Paul Helmke and Dennis Henigan -- spokesmen for the beleaguered Brady Campaign these days -- are old enough to know what a phonograph record is, so for their benefit we'll put it this way: At the risk of sounding like a "broken record," gun ownership has risen to an all-time high, and violent crime has fallen to a 35-year low. Coinciding with a surge in gun purchases that began shortly before the 2008 elections, violent crime decreased six percent between 2008 and 2009, according to the FBI. This included an eight percent decrease in murder and a nine percent decrease in robbery.
Since 1991, when total violent crime peaked, it has decreased 43 percent to a 35-year low. The murder rate, less than half what it was in 1980, is now at a 45-year low. Throughout, the number of guns that Americans own has risen by about four million a year, including record numbers of the two types of firearms that the Brady folks would most like to see banned -- handguns and the various firearms they call "assault weapons."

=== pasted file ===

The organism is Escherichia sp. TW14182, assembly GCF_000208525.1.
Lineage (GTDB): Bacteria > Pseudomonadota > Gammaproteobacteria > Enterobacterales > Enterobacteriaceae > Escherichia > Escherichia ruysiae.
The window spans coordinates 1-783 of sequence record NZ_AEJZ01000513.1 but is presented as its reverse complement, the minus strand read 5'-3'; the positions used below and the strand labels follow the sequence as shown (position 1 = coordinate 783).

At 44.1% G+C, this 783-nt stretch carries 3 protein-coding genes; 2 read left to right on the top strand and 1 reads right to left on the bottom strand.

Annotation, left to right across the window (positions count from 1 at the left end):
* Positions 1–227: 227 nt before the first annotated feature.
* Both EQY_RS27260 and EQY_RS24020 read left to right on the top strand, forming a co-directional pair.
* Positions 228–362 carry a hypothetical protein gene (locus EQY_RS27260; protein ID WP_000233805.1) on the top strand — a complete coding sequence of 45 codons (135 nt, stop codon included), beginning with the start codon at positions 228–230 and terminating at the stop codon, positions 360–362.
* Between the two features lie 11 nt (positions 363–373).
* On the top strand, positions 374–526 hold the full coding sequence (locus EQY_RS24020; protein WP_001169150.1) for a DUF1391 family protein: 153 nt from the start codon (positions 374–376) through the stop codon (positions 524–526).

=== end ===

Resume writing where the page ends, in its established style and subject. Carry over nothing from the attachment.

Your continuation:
Predictions that increasing the number of guns would cause crime to increase have been proven profoundly lacking in clairvoyance. One of our favorite gems comes from the Brady outfit, when it was known as the National Council to Control Handguns: "There are now 40 million handguns. . . . the number could build to 100 million. . . . the consequences can be terrible to imagine," the group warned in the mid-1970s.
"Terrible consequences" indeed, for gun control supporters. The number of handguns has reached almost 100 million; waiting periods, purchase permits, and prohibitions on carrying firearms for protection have been dismantled in state after state; gun ownership has soared; and violent crime has plummeted.